Who could turn that down?

The Times argued that Snowden deserves either clemency or some minimum-punishment plea bargain, and concluded: “When someone reveals that government officials have routinely and deliberately broken the law, that person should not face life in prison at the hands of the same government.”

Now, The Times never said much on Manning’s behalf. Nor has it opined in favor of Manning’s helper, Julian Assange, the Wikileaks founder who’s languishing in an ersatz house arrest in the Ecuadorean embassy in London.

For his part Assange is ignored, when he’s not reviled, by the same news organizations he fed truthful and explosive information. The received wisdom among elite media, near as I can tell, is that he’s a weirdo and an egomaniac and therefore earned his current captivity, ensured by a months-long police siege outside the embassy in Knightsbridge that’s supposedly intended to get him to return to Sweden to answer allegations of sexual misconduct, murky stuff with which he has never been charged.

The police response is grossly disproportionate and reflects far more serious concerns than a busted condom, but the media prefer to look the other way.

So amid this practice of source abandonment, The Times’ plea is welcome.

But in several regards, the pro-Snowden case is troubling. It doesn’t go nearly far enough toward ensuring a fair shake for whistle-blowers with vital stories to tell.

First, the idea that Snowden should get a break because his “disclosures have Continue reading “Edward Snowden deserves a stronger defense than the media are offering”

Maybe summoning the press before Parliament isn’t such a bad idea

Alan Rusbridger, editor of London’s Guardian, faced off with British legislators last week about his newspaper’s publishing secrets about official surveillance that were leaked by the fugitive U.S. intelligence contractor, Edward Snowden.

Press advocates weren’t pleased.

Carl Bernstein, the Watergate-era star who’s on the Mount Rushmore of 20th century media heroes, certainly wasn’t. In an open letter to Rusbridger, Bernstein objected to Parliament’s “hauling in journalists for questioning and trying to intimidate them,” and said the editor’s appearance before a House of Commons committee was “dangerously pernicious.”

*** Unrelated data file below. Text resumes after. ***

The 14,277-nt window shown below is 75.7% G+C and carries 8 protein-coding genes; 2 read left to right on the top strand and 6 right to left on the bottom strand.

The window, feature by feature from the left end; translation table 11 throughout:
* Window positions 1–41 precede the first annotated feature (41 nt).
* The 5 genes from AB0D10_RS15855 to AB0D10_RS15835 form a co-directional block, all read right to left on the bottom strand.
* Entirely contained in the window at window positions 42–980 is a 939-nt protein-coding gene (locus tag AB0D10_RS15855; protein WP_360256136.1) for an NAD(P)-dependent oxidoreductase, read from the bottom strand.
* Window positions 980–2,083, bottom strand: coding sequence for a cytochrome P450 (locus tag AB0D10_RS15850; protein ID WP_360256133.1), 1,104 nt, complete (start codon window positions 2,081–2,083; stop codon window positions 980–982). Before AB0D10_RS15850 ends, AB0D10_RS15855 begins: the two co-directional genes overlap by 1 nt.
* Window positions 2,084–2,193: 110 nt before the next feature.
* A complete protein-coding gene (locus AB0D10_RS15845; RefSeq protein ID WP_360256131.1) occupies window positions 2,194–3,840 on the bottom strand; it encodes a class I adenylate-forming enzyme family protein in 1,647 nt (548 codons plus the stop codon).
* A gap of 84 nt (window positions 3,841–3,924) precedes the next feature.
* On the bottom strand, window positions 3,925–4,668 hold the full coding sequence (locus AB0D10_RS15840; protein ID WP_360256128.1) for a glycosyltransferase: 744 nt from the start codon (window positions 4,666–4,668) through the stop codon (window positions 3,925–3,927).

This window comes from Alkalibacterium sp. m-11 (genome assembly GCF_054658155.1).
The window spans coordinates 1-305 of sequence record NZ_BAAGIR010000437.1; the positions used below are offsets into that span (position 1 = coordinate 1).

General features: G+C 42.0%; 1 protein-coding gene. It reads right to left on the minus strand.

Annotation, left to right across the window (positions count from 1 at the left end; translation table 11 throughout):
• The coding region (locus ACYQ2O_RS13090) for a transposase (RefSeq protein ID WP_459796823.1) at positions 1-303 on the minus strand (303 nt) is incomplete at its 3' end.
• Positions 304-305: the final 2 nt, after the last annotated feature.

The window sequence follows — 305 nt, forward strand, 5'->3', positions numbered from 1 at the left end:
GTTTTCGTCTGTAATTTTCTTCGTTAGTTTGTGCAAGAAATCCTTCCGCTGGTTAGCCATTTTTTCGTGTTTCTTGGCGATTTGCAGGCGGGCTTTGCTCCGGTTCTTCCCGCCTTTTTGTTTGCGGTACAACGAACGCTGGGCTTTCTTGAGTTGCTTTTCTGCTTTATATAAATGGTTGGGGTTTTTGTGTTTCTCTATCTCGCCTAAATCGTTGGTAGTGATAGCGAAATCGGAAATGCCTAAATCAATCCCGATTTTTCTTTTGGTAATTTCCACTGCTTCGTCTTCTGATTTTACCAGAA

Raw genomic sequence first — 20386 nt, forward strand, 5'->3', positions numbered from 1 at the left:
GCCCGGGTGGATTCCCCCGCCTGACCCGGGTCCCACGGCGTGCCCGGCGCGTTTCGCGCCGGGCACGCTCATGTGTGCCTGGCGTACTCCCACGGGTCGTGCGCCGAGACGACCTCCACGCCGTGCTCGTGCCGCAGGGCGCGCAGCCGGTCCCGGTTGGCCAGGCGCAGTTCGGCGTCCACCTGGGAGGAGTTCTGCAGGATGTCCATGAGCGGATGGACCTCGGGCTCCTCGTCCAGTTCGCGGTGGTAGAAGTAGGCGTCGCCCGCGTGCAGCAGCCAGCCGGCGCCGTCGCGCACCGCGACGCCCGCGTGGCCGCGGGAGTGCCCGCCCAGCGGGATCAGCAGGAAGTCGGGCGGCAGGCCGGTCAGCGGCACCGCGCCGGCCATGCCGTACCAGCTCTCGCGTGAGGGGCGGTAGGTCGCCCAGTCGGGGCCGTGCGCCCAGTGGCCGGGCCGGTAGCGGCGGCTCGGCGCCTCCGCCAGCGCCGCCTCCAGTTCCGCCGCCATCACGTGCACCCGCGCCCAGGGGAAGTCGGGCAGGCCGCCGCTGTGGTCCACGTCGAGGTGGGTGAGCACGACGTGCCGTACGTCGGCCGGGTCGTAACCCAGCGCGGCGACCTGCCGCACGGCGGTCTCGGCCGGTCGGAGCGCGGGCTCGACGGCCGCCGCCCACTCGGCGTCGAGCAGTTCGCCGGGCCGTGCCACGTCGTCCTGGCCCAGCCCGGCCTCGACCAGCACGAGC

Roy Greenslade, ex-editor of Britain’s Daily Mirror, wasn’t pleased either. “Why, I kept asking myself, was an editor being required to explain himself to MPs [Members of Parliament]?” Greenslade wrote. “What makes them think they have the right to do so?”

Me, I disagree. I was glad to hear Rusbridger answering questions. It’s not that I want politicians to bully the news media. And I don’t think journalists should be routinely summoned before legislators to explain their editorial choices.

Nor do I disagree with Carl Bernstein about the need to keep governmental secrecy, not newsroom policies, at the foreground of public debate, and to insist that it’s the duty of a free press to battle bureaucrats over control of information that has public significance.

But I was happy to see a reasonably honest confrontation between a brave and dedicated journalist and parliamentarians, especially when the interlocutors weren’t just showboating for cable news or social media, but seemed genuinely concerned that the journalists might have badly misunderstood the harm that publishing the Snowden materials might cause.

Like Rusbridger, I believe the legislators were wrong. But they asked pretty good questions. They wanted to know whether The Guardian and the organizations with which it cooperated—among them The Washington Post and New York Times—had handled the files with care, and they worried that the leaks might leak further even if the journalists didn’t mean to publish them.

And the lawmakers wanted to know how journalists decide which secrets should be disclosed, a question even press zealots like me agree is pivotal. Rusbridger responded about the skill and long experience of the reporters involved, and the steps they took to seek official input and withhold what might prove truly harmful.